The emergency powers can only be exercised after the Secretary of State (or corresponding official) makes a declaration that the coronavirus constitutes a serious and imminent threat to public health and the powers are an effective means of containing that threat and facilitating the most appropriate deployment of medical or emergency personnel and resources. After a declaration is made, the Secretary of State (or official) may issue a direction prohibiting, or imposing restrictions on, any event or gathering or premises in the UK. The restrictions can be imposed on a specific event, or an event following a particular description (e.g. by reference to number of attendees) and includes the power to close premises. The restrictions apply only to the organisers of the event and owner or occupier of any premises for the event, they do not apply to participants. Moreover, the Secretary of State also has a standalone power to close or restrict departure from any premises in the UK. For these purposes, premises includes any place, including any movable structures, vehicles, train, vessel or aircraft.
Whilst the Bill is largely silent on UK tax provisions, the Chancellor has set out a package of temporary measures relating to UK tax to support people and businesses during the period of disruption caused by the virus. As part of these measures, UK taxpayers that have outstanding UK tax liabilities may be eligible to receive support with their tax obligations from HMRC by calling the dedicated COVID-19 helpline on 0800 0159 559. In addition, the Government announced that VAT payments between 20 March and 30 June 2020 will be deferred and, for self-employed individuals, income tax payments due in July 2020 under the self-assessment system will be deferred to January 2021. These measures will be automatic and no application will be required.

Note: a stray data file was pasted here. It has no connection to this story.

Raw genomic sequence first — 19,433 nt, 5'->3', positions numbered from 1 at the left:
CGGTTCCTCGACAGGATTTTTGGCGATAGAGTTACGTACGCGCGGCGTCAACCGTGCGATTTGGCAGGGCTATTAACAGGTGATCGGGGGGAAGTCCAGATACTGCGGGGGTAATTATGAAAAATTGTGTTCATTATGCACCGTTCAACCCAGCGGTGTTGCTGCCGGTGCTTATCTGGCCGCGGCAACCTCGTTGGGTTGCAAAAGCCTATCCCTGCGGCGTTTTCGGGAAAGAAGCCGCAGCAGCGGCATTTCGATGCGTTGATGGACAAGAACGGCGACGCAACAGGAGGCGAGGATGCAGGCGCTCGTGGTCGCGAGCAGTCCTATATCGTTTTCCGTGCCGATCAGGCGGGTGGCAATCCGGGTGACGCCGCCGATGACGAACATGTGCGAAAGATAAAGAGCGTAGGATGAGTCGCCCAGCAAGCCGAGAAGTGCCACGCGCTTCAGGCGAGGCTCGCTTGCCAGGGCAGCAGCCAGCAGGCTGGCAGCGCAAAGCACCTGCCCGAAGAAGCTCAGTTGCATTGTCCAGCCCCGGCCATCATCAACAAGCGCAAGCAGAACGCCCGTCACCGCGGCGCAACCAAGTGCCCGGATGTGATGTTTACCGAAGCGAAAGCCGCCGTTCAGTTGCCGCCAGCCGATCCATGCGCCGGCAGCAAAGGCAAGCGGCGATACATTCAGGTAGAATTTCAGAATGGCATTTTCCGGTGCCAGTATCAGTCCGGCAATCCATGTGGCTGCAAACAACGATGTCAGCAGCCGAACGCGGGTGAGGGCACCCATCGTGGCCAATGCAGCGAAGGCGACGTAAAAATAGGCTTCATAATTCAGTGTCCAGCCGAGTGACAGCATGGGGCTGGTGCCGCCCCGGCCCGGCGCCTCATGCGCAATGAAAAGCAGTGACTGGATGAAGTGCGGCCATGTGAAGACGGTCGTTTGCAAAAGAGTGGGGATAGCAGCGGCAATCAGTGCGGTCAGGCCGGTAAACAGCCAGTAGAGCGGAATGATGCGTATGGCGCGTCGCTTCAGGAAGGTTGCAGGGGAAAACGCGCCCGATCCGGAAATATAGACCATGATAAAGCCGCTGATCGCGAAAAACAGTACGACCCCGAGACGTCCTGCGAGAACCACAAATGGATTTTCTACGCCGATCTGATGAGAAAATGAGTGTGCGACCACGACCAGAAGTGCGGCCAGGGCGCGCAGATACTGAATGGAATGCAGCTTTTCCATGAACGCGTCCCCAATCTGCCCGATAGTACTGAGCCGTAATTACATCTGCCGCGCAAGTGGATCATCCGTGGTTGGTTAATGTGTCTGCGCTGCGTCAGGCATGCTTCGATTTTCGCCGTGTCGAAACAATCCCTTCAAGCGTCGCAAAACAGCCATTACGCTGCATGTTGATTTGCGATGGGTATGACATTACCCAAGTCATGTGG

The Government also introduced a business rates holiday for businesses in retail, hospitality and leisure sectors in England, Scotland and Wales for the tax year 2020-21. This would cover, amongst other things, shops, restaurants, cafes, bars, cinemas, music venues and hotels. All businesses in Northern Ireland will pay zero business rates for the next 3 months.
Cash grants will be made available to businesses in the retail, hospitality and leisure sectors. The amount of grant will be up to £25,000 per property for businesses in these sectors with a rateable value of between £15,001 and £51,000, or up to £10,000 for businesses with a lower rateable value. In addition, a one-off grant of £10,000 will be provided to eligible small businesses that already pay little or no business rates (because of small business rate relief, rural rate relief and tapered relief) to help meet their ongoing business costs.
Government Support for UK businesses
In addition to the measures outlined above, the UK Government has been quick to respond to the economic disruption caused by the coronavirus outbreak and has sought to assist UK businesses in their attempts to withstand the adverse economic impact of the crisis. The Chancellor of the Exchequer, in conjunction with the Bank of England (BoE) and HM Treasury (HMT), has established several relief programmes or packages to address this. The two key measures which have been introduced to date are the Covid Corporate Financing Facility (CCFF) and the Coronavirus Business Interruption Loan Scheme (CBILS). Both of these measures are evolving and further details regarding how each scheme will operate in practice and the procedure for applying for and obtaining relief are emerging on a daily basis.